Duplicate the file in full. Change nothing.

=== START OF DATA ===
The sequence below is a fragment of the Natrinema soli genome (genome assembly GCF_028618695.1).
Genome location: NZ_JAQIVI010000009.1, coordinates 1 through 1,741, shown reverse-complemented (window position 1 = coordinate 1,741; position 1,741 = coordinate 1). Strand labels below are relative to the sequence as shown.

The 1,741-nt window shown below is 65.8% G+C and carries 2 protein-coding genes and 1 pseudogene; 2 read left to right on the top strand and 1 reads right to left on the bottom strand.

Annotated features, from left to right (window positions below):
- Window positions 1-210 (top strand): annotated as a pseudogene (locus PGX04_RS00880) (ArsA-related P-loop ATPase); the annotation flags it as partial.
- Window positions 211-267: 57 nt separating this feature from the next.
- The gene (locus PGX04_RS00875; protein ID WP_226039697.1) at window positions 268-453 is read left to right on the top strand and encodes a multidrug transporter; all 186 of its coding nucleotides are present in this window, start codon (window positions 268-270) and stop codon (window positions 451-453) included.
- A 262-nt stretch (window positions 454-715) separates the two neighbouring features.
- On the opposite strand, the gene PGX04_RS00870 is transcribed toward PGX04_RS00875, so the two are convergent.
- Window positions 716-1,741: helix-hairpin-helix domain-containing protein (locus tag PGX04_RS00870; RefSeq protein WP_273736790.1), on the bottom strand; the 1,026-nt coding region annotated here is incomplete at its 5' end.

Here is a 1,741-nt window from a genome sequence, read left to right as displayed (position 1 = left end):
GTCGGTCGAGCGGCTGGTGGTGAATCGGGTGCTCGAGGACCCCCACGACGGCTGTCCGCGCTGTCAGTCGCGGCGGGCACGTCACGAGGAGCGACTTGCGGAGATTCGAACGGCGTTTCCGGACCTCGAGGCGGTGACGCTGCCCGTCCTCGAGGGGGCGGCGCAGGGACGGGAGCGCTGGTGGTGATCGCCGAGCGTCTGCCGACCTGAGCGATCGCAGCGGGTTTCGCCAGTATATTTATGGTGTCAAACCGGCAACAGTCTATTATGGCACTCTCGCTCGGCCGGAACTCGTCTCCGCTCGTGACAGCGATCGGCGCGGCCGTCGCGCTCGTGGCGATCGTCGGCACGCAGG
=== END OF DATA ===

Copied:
The sequence below is a fragment of the Natrinema soli genome (genome assembly GCF_028618695.1).
Genome location: NZ_JAQIVI010000009.1, coordinates 1 through 1,741, shown reverse-complemented (window position 1 = coordinate 1,741; position 1,741 = coordinate 1). Strand labels below are relative to the sequence as shown.

The 1,741-nt window shown below is 65.8% G+C and carries 2 protein-coding genes and 1 pseudogene; 2 read left to right on the top strand and 1 reads right to left on the bottom strand.

Annotated features, from left to right (window positions below):
- Window positions 1-210 (top strand): annotated as a pseudogene (locus PGX04_RS00880) (ArsA-related P-loop ATPase); the annotation flags it as partial.
- Window positions 211-267: 57 nt separating this feature from the next.
- The gene (locus PGX04_RS00875; protein ID WP_226039697.1) at window positions 268-453 is read left to right on the top strand and encodes a multidrug transporter; all 186 of its coding nucleotides are present in this window, start codon (window positions 268-270) and stop codon (window positions 451-453) included.
- A 262-nt stretch (window positions 454-715) separates the two neighbouring features.
- On the opposite strand, the gene PGX04_RS00870 is transcribed toward PGX04_RS00875, so the two are convergent.
- Window positions 716-1,741: helix-hairpin-helix domain-containing protein (locus tag PGX04_RS00870; RefSeq protein WP_273736790.1), on the bottom strand; the 1,026-nt coding region annotated here is incomplete at its 5' end.

Here is a 1,741-nt window from a genome sequence, read left to right as displayed (position 1 = left end):
GTCGGTCGAGCGGCTGGTGGTGAATCGGGTGCTCGAGGACCCCCACGACGGCTGTCCGCGCTGTCAGTCGCGGCGGGCACGTCACGAGGAGCGACTTGCGGAGATTCGAACGGCGTTTCCGGACCTCGAGGCGGTGACGCTGCCCGTCCTCGAGGGGGCGGCGCAGGGACGGGAGCGCTGGTGGTGATCGCCGAGCGTCTGCCGACCTGAGCGATCGCAGCGGGTTTCGCCAGTATATTTATGGTGTCAAACCGGCAACAGTCTATTATGGCACTCTCGCTCGGCCGGAACTCGTCTCCGCTCGTGACAGCGATCGGCGCGGCCGTCGCGCTCGTGGCGATCGTCGGCACGCAGG